Dr Armstrong was also co-investigator on the AHRC-funded Bennachie Landscapes Project, and related awards:

Sharing All Our Stories Scotland (2013-2014)
AHRC £66,384. Co-Investigator (PI Elizabeth Curtis)
This grant focused on public engagement with community groups in Scotland carrying out heritage research. 

Bennachie Landscapes: Investigating Communities Past and Present at the Colony Site (2013-2014)
AHRC £79,739. Co-Investigator (PI Jeff Oliver)
This development grant expanded the 2012 Bennachie project (below). It was a collaborative effort between the Bailies of Bennachie and the University of Aberdeen to explore the history of the nineteenth-century farming community known as the Bennachie Colony.    

Sustainable Community Heritage in Scotland's North East: Bennachie and Beyond 
AHRC £25,000. Co-Investigator (PI Gordon Noble)
This was an interdisciplinary community-centred research project on the past, present and future of one of north-east Scotland's most significant cultural and physical landmarks: the hill of Bennachie and its environs. The project facilitated public engagement with the region's landscape heritage and provides training and development opportunities for community research. Bennachie Landscapes Project website


Teaching Responsibilities

I regularly participate in teaching on, or lead, the following modules:

  • Level 1           Making History
  • Level 1           Renaissances and Reformations, c.1450–c.1750
  • Level 2           Kingship, Clearances & Conflict: Debates in Scottish History
  • Level 2           Power and Piety: Medieval Europe, 1100–1500
  • Level 2           The Pilgrim City: Medieval Christianity 500–1500
  • Level 3           Thinking History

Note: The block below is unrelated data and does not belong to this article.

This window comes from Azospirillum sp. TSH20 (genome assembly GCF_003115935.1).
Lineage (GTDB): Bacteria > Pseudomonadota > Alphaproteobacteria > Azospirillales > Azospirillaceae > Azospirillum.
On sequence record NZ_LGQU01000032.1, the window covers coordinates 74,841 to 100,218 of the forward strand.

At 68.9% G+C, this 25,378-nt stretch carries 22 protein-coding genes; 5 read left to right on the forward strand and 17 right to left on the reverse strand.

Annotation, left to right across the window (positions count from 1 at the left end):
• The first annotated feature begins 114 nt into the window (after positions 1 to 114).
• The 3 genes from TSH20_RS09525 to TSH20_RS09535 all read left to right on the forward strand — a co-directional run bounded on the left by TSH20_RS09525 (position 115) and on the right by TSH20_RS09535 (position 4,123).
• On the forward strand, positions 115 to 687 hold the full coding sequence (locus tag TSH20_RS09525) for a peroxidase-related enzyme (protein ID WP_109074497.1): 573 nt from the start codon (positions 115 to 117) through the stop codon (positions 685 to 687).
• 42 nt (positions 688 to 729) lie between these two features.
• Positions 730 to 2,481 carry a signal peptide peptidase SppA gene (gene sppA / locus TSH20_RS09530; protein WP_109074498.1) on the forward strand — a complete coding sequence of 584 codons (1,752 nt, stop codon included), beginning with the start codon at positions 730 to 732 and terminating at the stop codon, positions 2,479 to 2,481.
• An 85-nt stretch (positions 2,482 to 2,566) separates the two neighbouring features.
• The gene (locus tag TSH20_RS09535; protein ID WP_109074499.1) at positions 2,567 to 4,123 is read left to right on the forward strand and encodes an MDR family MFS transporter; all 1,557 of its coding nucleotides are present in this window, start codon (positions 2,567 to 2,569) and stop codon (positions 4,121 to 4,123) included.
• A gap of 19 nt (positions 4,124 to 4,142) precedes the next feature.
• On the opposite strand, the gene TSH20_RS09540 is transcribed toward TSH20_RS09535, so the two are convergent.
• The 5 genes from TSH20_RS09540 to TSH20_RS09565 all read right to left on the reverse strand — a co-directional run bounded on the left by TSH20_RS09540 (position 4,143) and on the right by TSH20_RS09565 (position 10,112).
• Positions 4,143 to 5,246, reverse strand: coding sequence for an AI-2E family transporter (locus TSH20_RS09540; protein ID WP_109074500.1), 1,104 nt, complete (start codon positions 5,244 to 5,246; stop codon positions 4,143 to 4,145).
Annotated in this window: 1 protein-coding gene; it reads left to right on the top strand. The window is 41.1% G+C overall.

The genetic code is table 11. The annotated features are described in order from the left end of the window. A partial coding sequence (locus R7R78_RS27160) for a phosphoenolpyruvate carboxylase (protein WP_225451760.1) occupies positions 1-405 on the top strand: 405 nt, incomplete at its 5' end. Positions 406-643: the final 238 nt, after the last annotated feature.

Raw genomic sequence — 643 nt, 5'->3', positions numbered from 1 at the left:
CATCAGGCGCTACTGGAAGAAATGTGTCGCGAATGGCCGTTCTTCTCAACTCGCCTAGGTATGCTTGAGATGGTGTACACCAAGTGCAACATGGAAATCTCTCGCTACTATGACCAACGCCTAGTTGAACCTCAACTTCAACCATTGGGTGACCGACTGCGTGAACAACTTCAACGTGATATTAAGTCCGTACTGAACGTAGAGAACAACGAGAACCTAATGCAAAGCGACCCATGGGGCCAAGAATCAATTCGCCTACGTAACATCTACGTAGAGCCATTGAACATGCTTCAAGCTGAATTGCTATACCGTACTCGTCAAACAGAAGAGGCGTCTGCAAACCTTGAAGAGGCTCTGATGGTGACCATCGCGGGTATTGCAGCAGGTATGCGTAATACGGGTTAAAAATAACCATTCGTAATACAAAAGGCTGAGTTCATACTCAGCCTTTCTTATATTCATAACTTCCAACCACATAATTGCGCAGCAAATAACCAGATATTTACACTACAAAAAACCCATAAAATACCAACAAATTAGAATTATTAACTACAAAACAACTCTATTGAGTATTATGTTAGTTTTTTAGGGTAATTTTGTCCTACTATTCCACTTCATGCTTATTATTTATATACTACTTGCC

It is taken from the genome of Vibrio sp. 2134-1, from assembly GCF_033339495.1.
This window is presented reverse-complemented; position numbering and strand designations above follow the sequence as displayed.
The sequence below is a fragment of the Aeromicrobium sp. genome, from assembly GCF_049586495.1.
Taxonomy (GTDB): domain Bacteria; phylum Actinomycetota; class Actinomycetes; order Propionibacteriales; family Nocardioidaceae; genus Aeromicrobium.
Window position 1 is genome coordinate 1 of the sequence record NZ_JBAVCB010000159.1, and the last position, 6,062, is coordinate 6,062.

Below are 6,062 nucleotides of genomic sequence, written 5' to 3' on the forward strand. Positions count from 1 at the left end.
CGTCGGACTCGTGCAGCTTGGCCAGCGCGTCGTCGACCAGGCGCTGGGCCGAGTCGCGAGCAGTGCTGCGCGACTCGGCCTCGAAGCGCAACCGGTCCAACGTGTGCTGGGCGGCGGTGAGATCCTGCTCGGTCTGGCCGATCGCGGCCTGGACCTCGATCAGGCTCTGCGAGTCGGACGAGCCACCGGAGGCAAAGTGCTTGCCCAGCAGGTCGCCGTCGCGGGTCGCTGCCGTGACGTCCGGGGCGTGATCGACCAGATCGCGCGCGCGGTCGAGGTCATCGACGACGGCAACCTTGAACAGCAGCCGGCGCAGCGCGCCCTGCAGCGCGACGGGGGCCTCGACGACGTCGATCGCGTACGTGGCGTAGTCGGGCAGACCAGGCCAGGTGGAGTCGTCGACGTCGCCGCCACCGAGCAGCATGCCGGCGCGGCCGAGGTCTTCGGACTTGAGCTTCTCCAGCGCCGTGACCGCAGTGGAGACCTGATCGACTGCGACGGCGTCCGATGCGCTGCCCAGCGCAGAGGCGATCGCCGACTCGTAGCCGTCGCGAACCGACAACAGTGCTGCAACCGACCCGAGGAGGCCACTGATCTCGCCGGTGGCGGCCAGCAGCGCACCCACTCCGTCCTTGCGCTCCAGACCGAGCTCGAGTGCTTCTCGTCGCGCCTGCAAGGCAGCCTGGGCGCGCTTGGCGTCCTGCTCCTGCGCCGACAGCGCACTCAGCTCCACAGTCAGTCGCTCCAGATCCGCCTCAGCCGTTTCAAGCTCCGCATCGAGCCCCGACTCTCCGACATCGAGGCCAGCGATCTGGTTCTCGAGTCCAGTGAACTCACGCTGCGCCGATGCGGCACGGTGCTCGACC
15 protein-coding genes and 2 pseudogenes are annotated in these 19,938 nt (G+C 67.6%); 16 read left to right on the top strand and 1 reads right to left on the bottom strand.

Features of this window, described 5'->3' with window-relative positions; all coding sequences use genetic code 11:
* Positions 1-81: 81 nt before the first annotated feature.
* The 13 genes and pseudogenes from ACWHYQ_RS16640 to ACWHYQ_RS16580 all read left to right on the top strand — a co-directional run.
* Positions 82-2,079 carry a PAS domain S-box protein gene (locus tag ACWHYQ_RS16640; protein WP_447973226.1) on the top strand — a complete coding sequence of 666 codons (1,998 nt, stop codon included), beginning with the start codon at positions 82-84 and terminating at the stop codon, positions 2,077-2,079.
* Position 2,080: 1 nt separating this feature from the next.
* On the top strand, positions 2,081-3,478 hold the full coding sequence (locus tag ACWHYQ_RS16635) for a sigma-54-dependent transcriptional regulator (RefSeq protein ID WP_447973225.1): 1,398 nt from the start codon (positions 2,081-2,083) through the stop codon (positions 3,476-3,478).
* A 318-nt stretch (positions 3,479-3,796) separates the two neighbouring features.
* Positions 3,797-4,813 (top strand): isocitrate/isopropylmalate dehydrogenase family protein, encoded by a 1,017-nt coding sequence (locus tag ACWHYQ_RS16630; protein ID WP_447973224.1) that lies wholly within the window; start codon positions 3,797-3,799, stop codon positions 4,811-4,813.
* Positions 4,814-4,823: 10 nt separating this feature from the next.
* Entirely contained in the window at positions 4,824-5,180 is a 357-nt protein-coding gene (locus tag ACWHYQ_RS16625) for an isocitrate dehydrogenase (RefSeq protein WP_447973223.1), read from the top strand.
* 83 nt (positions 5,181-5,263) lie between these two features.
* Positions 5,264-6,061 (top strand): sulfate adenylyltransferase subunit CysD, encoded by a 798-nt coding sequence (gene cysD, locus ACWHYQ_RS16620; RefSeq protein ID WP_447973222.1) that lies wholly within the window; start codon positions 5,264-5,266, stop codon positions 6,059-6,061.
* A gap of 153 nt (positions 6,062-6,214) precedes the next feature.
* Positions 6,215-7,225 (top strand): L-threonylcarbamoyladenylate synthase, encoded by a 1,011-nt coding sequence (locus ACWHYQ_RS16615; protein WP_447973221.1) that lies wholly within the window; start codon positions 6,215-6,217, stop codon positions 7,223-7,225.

• Level 3/4        Late Medieval England: Politics and Society, 1272–1509
  • Level 3/4        Stewart Scotland, 1406–1603
  • Level 4           History in Practice
  • Level 4           Honours dissertation supervision
  • Level 4/5        Peacemaking and Bloodfeud in Scotland, c.1390–1513
  • Level 5           Approaching Archives
  • Level 5           Approaches to Research: Archives and Sources
  • Level 5           Scotland: A Millennium of History
  • Level 5           MLitt dissertation supervision

I received the award for Best Lecturer (2016-2017) in the Aberdeen U1niversity Students Association Student-Led Teaching Awards. I was nominated for Best Postgraduate Taught Lecturer in the 2024 Excellence Awards.

My teaching involves collaboration with colleagues in History and outside of the department, including across other Schools in the University and with Museums & Special Collections. In my level three (Stewart Scotland), level four special subject (Peacemaking and Bloodfeud) and level five (Approaching Archives) modules I work closely with Museums & Special Collections for class visits to consult examples of archives and rare books, and I also work closely with Aberdeen City and Aberdeenshire Archives for class visits to engage with archival materials. These visits are regularly praised by students as among the highlights of the course.

I embrace teaching and assessment methods which encourage collaborative learning and creative work, for example a session in History in Practice where students critically explore the relationship between History and gaming, a session in Stewart Scotland where students play assigned roles to enact ‘a day in court’ in late medieval Scotland, and in the same course a team-based assessment to work together to analyse and interpret the Aberdeen Registers Online: 1398-1511.


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Books and Reports

Chapters in Books, Reports and Conference Proceedings

Contributions to Journals

Contributions to Specialist Publications

Non-textual Forms